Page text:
Grains of silver per pound Ratio to British pound Value of Spanish $ in pounds:
NH, MA, RI, CT, VA 1289 0.75 0.29
MD, DE, PA, NJ 1031.25 0.60 0.36
NY, NC 966.75 0.56 0.39
GA, SC 1547 0.90 0.24
Great Britain 1718.75 1.00 0.22

Into this morass waded the Continental Congress in 1775.  The Revolutionary War had broken out.  Congress had to pay the Continental Army, and they had to pay for supplies, and (since they had no coin) they had to pay with paper money.  But how should the money be denominated, with five different pounds on the table?  From the beginning, Congress determined to print dollars, based on the Spanish dollar.  The Spanish dollar had roughly equivalent purchasing power from colony to colony, and people were familiar with it.  Merchants could translate it into their local pounds, shillings, and pence, just as they were already translating Spanish dollars.

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Congress did not use cents.  Fractions of a dollar were treated as just that—fractions of a dollar.  For example, on June 14, 1775, Congress resolved that lieutenants in rifle companies should be paid 13 1/3 dollars per month, versus 6 2/3 dollars for privates.  Congress also borrowed money and kept its books, such as they were, in dollars.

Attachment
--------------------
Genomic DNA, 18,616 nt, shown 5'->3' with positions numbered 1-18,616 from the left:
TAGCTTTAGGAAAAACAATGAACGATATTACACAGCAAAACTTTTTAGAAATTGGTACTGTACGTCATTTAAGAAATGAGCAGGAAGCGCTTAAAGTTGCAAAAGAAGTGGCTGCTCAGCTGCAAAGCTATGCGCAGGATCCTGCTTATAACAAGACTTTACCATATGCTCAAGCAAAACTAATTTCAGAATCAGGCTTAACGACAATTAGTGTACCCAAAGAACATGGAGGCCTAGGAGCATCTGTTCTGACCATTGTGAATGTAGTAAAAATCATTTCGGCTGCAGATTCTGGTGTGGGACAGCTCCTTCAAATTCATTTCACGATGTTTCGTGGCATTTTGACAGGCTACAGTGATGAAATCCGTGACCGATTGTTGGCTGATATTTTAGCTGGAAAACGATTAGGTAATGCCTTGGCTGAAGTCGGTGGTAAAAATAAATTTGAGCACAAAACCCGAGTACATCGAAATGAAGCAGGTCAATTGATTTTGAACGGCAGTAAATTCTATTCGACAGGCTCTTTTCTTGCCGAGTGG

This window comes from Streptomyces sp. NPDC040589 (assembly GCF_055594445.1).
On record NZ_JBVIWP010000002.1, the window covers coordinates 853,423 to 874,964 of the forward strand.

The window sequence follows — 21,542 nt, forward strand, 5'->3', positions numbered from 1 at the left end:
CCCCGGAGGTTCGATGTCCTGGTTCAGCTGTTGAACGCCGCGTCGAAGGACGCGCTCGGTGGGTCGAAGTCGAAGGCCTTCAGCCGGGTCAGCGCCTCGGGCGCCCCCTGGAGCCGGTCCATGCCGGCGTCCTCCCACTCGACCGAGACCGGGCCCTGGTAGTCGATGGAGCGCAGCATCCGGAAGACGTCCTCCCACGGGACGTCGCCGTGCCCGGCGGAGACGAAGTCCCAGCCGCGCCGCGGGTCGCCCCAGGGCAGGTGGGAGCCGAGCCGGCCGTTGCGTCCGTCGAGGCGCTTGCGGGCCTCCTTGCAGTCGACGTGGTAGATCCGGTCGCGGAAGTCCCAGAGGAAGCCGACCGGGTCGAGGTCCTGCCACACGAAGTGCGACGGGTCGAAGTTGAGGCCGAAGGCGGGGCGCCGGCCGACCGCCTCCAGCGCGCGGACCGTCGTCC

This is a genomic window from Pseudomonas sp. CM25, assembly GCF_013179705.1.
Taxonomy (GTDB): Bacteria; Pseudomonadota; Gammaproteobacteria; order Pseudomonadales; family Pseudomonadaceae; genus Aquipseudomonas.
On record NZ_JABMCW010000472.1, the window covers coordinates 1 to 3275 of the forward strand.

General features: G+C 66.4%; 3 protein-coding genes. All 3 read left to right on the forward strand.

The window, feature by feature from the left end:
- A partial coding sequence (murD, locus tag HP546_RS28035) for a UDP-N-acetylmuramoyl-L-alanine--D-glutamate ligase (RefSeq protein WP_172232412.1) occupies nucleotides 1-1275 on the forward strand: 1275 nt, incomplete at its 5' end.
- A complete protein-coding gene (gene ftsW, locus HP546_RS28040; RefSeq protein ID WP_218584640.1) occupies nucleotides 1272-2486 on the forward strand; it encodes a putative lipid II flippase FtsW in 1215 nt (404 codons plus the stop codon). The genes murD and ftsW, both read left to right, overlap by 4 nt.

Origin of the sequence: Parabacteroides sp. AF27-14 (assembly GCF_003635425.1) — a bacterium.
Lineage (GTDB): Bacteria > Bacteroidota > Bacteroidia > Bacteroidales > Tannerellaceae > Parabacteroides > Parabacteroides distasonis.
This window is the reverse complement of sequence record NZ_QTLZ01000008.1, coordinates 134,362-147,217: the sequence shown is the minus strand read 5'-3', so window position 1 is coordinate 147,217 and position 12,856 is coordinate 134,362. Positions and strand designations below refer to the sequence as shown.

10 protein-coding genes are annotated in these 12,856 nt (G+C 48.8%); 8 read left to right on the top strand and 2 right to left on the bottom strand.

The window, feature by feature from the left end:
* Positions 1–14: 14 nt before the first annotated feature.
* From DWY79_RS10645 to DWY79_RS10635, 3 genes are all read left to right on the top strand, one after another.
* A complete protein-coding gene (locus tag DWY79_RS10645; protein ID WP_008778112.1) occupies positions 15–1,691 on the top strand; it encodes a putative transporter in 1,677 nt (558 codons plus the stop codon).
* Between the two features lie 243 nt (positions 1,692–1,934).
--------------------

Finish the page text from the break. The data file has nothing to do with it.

The dollar-denominated paper Continentals circulated alongside colonial (after 1776, state) paper money and foreign coins.  The following tables, from an early Nineteenth Century text book named Pike’s Arithmetic, give the flavor of translating among at least four types of coin and six different non-decimal units of account.  One wonders that anybody was able to buy or sell anything.

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Over time, Congress printed too many paper Continentals.  They depreciated into worthlessness.  In 1781, Congress had to start over, with a new dollar, borrowed in controlled amounts which the government might reasonably hope to one day pay back in specie.  The Continentals faded from circulation, leaving the field to coins, bank notes, and state-printed paper money.  States continued to print money, and merchants continued to reckon prices, in pounds, shillings, and pence.  The federal government continued to keep its books in dollars and fractions.